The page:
“Before I came on, there were just a bunch of lousy rock bands all the time,” Morrison says. “I try to bring in folk musicians from Bulgaria or folk dance groups from Belgium, or if you knew a group of 20 old Chinese men who rocked out on the erhu, I want to meet them and I want to feature them.”

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The market has a long history of diversity due to its tradition of welcoming new immigrants. As Morrison puts it, the one thing Kensington does not tolerate is intolerance.

“Even today, without thinking of this interview, I did a post on my Instagram of a woman who owns this Tibetan business,” Patrick says. “I saw her yesterday wearing traditional Tibetan clothes and I was like, that looks beautiful. I took a picture, I learned a little bit about it, and I talked in that post about how it’s great that we have people honouring their cultures and traditions, while at the same time celebrating those of their neighbours.”

After our interview, Morrison pauses to take a shot of the blossoms on a tree nearby, and the couple next to us jokes about getting the perfect Instagram shot. I am impressed by how easily Patrick conducts himself around the neighbourhood, turning to chat with the couple about the Instagram update and telling them to follow the Kensington BIA on Instagram.

Morrison works hard for PSK, but the work is rewarding for him too — although he jokes that he is underpaid. Today, he is busy preparing for PSK and fielding phone calls from The Globe and Mail regarding dispensaries in Kensington. I ask him about his favourite event at PSK.

“Sometimes it’s as simple as watching children playing in the street outside dancing days on Kensington Avenue,” Morrison says. “There is a bubble machine, there might be some form of music coming from somewhere on the street and just kids playing and having a good time in the streets safely. That’s the biggest one that pulls on my heartstrings and helps me keep going through all the ridiculousness that I have to go through to pull this event off.”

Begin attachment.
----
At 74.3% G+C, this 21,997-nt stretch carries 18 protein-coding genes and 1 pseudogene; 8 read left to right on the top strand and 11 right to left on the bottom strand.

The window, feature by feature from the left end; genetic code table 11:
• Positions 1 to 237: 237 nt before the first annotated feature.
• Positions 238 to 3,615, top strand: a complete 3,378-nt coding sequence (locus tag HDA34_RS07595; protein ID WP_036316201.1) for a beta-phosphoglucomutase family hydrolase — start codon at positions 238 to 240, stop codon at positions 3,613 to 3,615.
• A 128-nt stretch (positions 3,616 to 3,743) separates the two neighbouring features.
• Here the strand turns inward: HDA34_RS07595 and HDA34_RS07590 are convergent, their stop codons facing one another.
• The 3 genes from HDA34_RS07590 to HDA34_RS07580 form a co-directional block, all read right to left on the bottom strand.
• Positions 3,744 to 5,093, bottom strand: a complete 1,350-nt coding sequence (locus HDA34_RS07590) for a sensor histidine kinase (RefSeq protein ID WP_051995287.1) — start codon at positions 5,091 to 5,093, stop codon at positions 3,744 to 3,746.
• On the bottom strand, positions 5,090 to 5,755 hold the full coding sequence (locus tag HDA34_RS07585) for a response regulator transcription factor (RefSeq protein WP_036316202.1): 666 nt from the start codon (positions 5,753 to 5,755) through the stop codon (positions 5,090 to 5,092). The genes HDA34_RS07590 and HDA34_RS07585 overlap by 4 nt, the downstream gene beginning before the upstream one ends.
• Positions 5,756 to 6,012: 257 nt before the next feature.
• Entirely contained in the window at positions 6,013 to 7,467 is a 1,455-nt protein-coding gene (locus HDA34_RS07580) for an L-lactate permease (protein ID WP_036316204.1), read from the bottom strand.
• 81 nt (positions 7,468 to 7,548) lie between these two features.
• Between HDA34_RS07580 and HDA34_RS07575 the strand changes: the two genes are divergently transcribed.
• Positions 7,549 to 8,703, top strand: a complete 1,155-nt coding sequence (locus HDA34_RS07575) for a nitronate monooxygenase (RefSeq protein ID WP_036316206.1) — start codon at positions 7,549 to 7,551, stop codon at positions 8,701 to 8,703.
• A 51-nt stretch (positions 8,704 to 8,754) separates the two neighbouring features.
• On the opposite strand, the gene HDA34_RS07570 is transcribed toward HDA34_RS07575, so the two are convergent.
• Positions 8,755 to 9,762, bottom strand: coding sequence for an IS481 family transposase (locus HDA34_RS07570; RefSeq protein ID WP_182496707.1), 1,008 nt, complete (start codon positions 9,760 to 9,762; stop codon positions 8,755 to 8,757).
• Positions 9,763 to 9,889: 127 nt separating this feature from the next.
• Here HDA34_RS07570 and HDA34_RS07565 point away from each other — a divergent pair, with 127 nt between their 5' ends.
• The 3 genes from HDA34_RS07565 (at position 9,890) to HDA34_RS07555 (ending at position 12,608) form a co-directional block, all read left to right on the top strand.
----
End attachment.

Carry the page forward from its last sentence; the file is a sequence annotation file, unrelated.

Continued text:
Behind the businesses

We walk to Wanda’s Pie in the Sky to meet David Beaver, Wanda’s husband who is commonly referred to as ‘Mr. Wanda.’ Beaver offers us free slices of cake in honour of Wanda’s birthday and clues me into the business side of Kensington.

“We try to incorporate the business and the community, which is a very unusual situation in Toronto, simply because this is such a great little enclave,” Beaver says. “I call it the heart of Toronto. That little jewel in the centre of Toronto. Once you recognize and figure out what a great place it is, you want to come here all the time.”

There are differing views on whether or not PSK is good for business. Restaurants tend to do better than furniture stores or bookstores. A few business owners argue Pedestrian Sundays draw in people who are only interested in looking and do not actually purchase anything.

“We don’t sell an awful lot during our time because usually a lot of the regulars kind of stay away. But for the tourists and a lot of people coming in from outside of the market – they come, they buy a cookie or two, go outside to listen to the band, wander around,” Beaver says. “We have a good time.”

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From Wanda’s, Morrison takes me to Segovia Meats. The shop has been in the market since 1978 and has participated in every PSK since its inception. I manage to squeeze in a three-minute interview with Leonardo Segovia, whose experience differs from David’s, although he agrees PSK is a fun time for many people.

 “Obviously the financial part is great… we were able to take advantage of the opportunity to make some extra money during the summer,” Segovia says. “The market is very difficult and very hard in the winter, so this helps us recuperate some of the loss most stores have in the winter.”

Origins of activism

Later that month, I attend a PSK volunteer orientation, where I finally meet Shamez Amlani and a few other volunteers. At Café Pamenar, he fills me in on PSK history.